The 3D printing revolution is upon us — with people printing everything from new jaw implants to entire museum collections. Surely NASA's cranking stuff out left and right? Well, sort of. NASA has been experimenting with special 3D printers for years now, but has only recently tested the equipment in parabolic flight. That means space could be the next step
Producing items on demand will be critical to space exploration efforts. Sure, the ISS can just get a delivery of tools and equipment, but that's not going to happen on a mission to Mars. So, for the past ten years NASA engineers have been working on a special kind of 3D printing called Electron Beam Freeform Fabrication (EFB3).
It's similar to how 3D printing works — but think heavy duty. EFB3 uses an electron beam gun, dual wire feed and computers to create metal items from "feedstock." That's raw materials to you and me.
Raw materials are lighter and easier to store than finished parts. Plus, you never know what parts you might need…but with EFB3 you could conceivably punch up the plans on the computer and create whatever is needed.
NASA's had the basics in place for ten years or so, but has recently been working with the private sector to send the next generation of these printers into testing. Working with California based Made in Space, Inc., they've been making the systems space ready and astronaut friendly — which includes making the fabrications units smaller and more durable for the demands of zero gravity.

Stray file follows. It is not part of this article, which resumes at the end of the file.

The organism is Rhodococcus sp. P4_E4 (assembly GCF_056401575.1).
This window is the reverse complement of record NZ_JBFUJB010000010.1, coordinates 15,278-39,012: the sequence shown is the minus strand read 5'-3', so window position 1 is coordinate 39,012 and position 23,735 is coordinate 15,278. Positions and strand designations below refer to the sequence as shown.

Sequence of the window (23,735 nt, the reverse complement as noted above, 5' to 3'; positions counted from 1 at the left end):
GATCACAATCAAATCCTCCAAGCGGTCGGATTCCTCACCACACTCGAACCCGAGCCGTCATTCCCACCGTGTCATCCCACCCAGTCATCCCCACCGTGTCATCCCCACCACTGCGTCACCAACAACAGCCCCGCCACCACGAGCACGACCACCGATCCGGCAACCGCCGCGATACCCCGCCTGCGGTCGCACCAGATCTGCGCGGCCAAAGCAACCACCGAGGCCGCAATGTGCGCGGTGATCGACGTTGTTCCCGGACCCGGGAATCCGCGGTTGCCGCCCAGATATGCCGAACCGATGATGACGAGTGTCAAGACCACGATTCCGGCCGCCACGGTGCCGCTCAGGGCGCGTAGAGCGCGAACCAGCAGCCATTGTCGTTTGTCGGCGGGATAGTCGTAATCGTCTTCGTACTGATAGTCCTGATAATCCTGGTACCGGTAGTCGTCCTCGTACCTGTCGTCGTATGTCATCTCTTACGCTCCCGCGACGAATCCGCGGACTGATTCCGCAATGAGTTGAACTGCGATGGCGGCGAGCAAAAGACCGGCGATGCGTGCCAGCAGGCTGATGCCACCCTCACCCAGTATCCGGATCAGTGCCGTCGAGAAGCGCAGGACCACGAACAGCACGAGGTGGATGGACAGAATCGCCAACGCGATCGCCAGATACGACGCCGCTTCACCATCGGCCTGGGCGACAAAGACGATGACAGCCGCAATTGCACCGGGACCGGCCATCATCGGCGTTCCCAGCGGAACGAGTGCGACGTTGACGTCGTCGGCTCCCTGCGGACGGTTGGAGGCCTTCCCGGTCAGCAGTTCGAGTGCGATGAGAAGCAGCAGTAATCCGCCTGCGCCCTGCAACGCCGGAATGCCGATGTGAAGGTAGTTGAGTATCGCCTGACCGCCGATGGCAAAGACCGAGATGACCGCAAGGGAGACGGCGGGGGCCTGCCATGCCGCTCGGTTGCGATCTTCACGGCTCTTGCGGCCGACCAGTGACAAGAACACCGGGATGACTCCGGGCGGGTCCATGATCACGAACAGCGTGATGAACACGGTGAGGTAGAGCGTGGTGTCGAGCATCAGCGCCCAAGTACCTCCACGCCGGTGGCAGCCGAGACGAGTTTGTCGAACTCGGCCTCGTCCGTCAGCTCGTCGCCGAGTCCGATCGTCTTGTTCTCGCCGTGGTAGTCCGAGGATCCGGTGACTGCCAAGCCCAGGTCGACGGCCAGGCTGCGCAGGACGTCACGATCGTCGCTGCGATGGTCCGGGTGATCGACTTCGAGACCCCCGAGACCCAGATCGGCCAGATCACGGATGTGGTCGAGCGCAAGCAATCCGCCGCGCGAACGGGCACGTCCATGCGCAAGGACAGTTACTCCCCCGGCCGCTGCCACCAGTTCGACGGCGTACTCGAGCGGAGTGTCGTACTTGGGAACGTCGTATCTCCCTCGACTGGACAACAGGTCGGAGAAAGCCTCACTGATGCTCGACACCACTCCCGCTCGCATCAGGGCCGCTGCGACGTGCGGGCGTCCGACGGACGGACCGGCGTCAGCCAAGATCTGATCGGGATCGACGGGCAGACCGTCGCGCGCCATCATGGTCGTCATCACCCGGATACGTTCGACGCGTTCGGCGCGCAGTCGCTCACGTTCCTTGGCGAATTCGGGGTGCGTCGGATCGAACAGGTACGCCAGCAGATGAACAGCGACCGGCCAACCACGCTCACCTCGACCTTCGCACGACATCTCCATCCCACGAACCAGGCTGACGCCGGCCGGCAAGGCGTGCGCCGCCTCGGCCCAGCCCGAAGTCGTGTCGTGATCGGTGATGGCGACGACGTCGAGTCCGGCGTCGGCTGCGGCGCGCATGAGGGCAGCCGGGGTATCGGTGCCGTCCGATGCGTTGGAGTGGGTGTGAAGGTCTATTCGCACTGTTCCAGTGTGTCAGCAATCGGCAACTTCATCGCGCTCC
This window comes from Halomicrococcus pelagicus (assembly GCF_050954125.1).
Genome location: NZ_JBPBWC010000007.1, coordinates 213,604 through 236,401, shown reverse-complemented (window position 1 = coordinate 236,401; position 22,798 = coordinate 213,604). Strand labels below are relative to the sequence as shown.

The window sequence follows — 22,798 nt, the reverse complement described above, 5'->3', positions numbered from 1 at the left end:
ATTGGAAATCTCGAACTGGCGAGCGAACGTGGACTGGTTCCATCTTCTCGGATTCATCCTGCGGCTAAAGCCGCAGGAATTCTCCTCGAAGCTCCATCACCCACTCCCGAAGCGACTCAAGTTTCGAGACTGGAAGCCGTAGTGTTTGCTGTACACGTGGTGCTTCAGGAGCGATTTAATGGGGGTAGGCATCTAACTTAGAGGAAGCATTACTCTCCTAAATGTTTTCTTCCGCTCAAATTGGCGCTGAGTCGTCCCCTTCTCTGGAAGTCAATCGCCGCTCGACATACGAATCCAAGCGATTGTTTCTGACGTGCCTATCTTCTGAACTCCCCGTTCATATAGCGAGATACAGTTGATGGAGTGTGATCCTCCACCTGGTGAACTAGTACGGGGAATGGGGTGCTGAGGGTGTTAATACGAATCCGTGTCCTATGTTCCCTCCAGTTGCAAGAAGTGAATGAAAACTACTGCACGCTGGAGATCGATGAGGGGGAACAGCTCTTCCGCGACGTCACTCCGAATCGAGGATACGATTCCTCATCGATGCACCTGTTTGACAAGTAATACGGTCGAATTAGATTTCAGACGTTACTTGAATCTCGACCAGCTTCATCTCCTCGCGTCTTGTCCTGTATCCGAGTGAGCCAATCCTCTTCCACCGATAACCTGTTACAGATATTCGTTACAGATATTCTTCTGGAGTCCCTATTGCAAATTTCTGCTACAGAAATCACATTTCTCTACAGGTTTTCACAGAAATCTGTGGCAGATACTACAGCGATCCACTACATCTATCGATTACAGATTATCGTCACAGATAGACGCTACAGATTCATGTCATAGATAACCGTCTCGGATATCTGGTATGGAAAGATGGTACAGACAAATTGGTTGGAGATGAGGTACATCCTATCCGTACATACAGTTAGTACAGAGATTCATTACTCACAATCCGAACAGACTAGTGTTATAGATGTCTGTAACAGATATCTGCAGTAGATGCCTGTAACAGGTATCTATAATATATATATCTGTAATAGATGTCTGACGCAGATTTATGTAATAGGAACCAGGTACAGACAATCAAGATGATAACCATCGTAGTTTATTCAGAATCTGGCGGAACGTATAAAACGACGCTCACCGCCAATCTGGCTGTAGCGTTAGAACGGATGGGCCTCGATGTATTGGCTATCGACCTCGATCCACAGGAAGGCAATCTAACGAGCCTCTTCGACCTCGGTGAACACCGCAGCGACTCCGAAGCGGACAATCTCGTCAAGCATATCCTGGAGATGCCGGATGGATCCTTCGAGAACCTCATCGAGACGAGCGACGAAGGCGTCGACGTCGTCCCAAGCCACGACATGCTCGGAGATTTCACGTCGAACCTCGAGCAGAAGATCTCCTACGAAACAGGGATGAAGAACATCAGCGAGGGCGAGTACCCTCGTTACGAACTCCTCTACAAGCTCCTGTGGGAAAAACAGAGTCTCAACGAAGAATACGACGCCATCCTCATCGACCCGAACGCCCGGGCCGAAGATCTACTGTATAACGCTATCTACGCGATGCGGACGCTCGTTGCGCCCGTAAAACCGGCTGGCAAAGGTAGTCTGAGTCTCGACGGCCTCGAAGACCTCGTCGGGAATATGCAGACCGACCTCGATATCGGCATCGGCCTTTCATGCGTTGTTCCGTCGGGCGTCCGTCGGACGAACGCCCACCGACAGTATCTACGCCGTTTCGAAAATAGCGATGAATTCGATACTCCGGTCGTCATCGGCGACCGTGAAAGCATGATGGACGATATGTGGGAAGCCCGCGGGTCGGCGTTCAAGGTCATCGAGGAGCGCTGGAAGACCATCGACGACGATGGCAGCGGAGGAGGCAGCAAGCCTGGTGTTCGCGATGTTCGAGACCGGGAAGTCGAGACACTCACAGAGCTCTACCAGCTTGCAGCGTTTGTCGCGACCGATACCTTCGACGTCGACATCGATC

The team has been working on testing the units in parabolic flights where weightlessness occurs for short periods. After further such tests, the units could be ready for testing on the International Space Station.
It's easy to see how critical on-demand tool and machine manufacturing systems will be for long term exploration where you can't just ring up ground control for new parts.
Plus, just as those experimenting with early generation 3D printers probably never thought their machines would be printing body parts, likely there are uses for this specialized equipment NASA hasn't even thought of yet.
With this type of equipment perhaps we'll start seeing cars produced by NASA machines in the future. You just never know…